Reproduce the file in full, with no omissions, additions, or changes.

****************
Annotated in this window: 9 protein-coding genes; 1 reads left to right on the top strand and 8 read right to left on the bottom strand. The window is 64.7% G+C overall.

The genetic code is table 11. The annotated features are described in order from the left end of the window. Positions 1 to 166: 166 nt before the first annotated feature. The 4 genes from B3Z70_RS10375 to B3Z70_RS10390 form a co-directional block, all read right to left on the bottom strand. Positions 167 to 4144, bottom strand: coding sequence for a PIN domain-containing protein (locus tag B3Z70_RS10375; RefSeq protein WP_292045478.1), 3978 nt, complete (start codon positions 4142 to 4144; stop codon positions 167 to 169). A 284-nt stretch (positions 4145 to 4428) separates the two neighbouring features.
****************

Annotated in this window: 9 protein-coding genes; 1 reads left to right on the top strand and 8 read right to left on the bottom strand. The window is 64.7% G+C overall.

The genetic code is table 11. The annotated features are described in order from the left end of the window. Positions 1 to 166: 166 nt before the first annotated feature. The 4 genes from B3Z70_RS10375 to B3Z70_RS10390 form a co-directional block, all read right to left on the bottom strand. Positions 167 to 4144, bottom strand: coding sequence for a PIN domain-containing protein (locus tag B3Z70_RS10375; RefSeq protein WP_292045478.1), 3978 nt, complete (start codon positions 4142 to 4144; stop codon positions 167 to 169). A 284-nt stretch (positions 4145 to 4428) separates the two neighbouring features.